What Is The Goal of Acceptance and Commitment Therapy?

What Is The Goal of Acceptance and Commitment Therapy?

There are several types of psychotherapy, and one such type widely used today is acceptance and commitment therapy. 

Overview

Therapy is essential in successfully treating and managing various mental health disorders. This is because although medications are used to manage symptoms of these disorders, it's a therapy that bears the work of isolating and detecting possible psychological triggers for these conditions and helping patients develop effective coping strategies to live their best quality of life after treatment.

There are several different types of therapy, and each of these therapy types addresses different situations and is used to achieve different outcomes. One such therapy type widely used in modern medicine for improving patient treatment outcomes is acceptance and commitment therapy training (ACT).

What Is Acceptance and Commitment Therapy?

Acceptance and Commitment Therapy (ACT), also known as acceptance therapy for short, is a form of psychotherapy that focuses primarily on using acceptance to deal with negative, unpleasant, and unwanted emotions, symptoms, thoughts, and situations. In addition, Acceptance therapy also helps to promote a more substantial commitment to positive and healthy exercises that support an individual's ideals and objectives.1

 
The goal of acceptance and commitment therapy is to help patients advance towards valued behavior, that is, to help them accept their present-hour realities and work towards healing instead of simply ignoring those negative emotions. In acceptance and commitment therapy training, patients are encouraged to talk about uncomfortable emotions, taught to develop effective coping mechanisms, and helped to learn how to avoid circumstances and situations that trigger them.2

How Does Acceptance and Commitment Therapy Work?

Understanding how mindfulness ACT works is crucial in making the most of this therapy approach. Mindfulness ACT is based on the theory that an increase in the ability of a person to "accept" unfavorable situational realities will result in the development of increased mental or psychological adaptability.

 
ACT has several advantages and may assist individuals in overcoming their tendency to routinely avoid emotions or thoughts instead of confronting them, an act that usually results in even more issues down the line. Instead, because ACT is based on the idea that actions change before thought patterns follow suit, these individuals are taught to observe these negative thoughts or emotions, accept the parts they have no control over, and then commit to taking steps to improve their lives and achieving the results they want.3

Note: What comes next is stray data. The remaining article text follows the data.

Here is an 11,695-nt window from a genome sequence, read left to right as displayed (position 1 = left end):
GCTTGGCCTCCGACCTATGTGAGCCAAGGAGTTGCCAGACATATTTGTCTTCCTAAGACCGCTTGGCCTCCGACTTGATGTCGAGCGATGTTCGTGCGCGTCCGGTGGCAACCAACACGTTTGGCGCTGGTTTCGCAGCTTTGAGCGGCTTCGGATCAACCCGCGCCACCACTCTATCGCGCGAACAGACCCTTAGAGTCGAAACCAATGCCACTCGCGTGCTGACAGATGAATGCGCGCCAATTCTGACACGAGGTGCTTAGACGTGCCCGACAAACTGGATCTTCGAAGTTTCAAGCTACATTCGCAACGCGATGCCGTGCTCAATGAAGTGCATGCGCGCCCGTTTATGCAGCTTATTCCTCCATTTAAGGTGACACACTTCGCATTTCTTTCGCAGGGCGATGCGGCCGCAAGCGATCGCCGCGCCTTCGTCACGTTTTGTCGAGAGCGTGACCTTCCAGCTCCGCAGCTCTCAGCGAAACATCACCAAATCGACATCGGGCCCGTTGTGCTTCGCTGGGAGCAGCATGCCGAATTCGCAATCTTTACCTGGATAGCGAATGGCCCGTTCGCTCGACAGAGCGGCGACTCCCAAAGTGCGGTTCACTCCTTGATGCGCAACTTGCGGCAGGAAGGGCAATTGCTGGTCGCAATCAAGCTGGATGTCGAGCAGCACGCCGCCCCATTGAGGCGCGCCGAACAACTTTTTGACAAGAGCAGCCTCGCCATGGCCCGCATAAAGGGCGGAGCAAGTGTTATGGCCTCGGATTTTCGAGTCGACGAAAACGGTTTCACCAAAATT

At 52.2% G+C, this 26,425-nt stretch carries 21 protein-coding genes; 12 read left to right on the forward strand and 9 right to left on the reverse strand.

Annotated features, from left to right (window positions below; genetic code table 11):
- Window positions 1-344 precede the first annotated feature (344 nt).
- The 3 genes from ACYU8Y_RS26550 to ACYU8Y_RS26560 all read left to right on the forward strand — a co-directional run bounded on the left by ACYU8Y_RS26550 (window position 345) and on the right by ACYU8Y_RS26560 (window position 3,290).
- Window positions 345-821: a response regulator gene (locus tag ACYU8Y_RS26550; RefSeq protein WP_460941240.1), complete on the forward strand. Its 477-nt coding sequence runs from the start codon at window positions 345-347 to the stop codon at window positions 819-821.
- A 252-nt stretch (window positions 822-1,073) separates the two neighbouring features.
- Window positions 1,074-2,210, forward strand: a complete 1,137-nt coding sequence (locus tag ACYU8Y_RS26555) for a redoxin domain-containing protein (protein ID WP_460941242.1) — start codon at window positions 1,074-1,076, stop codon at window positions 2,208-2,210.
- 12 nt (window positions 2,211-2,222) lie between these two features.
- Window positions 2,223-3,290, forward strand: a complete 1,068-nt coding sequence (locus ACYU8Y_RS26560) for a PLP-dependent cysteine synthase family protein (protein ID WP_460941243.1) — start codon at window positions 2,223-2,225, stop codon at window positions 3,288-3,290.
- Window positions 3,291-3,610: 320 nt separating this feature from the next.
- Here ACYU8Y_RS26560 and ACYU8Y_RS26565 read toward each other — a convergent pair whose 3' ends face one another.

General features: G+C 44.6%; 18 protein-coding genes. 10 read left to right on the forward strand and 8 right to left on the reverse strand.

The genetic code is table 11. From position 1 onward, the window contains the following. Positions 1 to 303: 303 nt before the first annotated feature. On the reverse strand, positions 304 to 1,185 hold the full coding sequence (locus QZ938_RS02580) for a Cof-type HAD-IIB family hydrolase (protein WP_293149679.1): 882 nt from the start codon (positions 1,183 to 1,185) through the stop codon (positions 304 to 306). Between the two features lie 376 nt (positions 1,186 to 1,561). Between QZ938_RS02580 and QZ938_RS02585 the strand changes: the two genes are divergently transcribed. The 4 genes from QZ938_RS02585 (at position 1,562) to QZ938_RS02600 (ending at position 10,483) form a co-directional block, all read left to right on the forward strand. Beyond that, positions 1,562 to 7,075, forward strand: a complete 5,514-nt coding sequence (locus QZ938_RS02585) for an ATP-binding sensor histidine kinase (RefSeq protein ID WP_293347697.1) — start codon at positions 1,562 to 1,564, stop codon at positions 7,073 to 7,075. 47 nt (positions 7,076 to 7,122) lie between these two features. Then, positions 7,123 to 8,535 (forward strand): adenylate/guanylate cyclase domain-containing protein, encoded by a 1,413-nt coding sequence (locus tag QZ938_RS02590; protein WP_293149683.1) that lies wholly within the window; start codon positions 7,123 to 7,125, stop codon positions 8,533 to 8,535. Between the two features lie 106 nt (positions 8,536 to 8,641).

acceptance and commitment therapy

Techniques of Acceptance and Commitment Therapy

There are six core acceptance and commitment therapy processes, and each of these techniques or "processes" are linked. Acceptance and commitment counseling therapists work with patients through all these steps to achieve the goal of acceptance and commitment therapy. These acceptance and commitment therapy techniques (ACT skills) will be detailed below.3

Acceptance

This is usually the first acceptance-based therapy skill learned. Acceptance in ACT is when patients learn to stop resisting the negative emotions they're feeling and instead choose to "experience" and accept them for what they are.

Cognitive Defusion

Cognitive defusion is the act of distancing yourself from your feelings and emotions. This acceptance-based therapy skill allows patients to perceive thoughts for what they are, helping them understand that their thoughts do not have any power over them.

Self as Context

Self as context ranks among the most important ACT skills. It involves helping patients learn that their thoughts of themselves are separate from their actions, so they learn to stop defining themselves by "thought absolutes."

Being Present

The "Being Present" part of the ACT treatment plan helps patients focus on developing new behavioral adjustments geared towards changing the internal emotional environment. In this part of the ACT treatment plan, the individual remains focused on and aware of their internal environment. They use this to determine behavioral adjustments that need to be made to achieve their goals.

Values

In this stage, the patient or individual defines what is of utmost importance to them, i.e., core beliefs, ideals, and objectives. These" values" help give them direction and a basis for making decisions when faced with challenging circumstances.

Commitment

This involves the individuals or patients committing to actions in line with their identified values and objectives.

What Is the Goal of Acceptance and Commitment Therapy?

The goal of acceptance and commitment therapy activities can be divided into three different yet intertwined parts. They are:

  • Increase psychological flexibility
  • Ability to enter the present moment more fully
  • Change or persist in behavior when doing so serves valued ends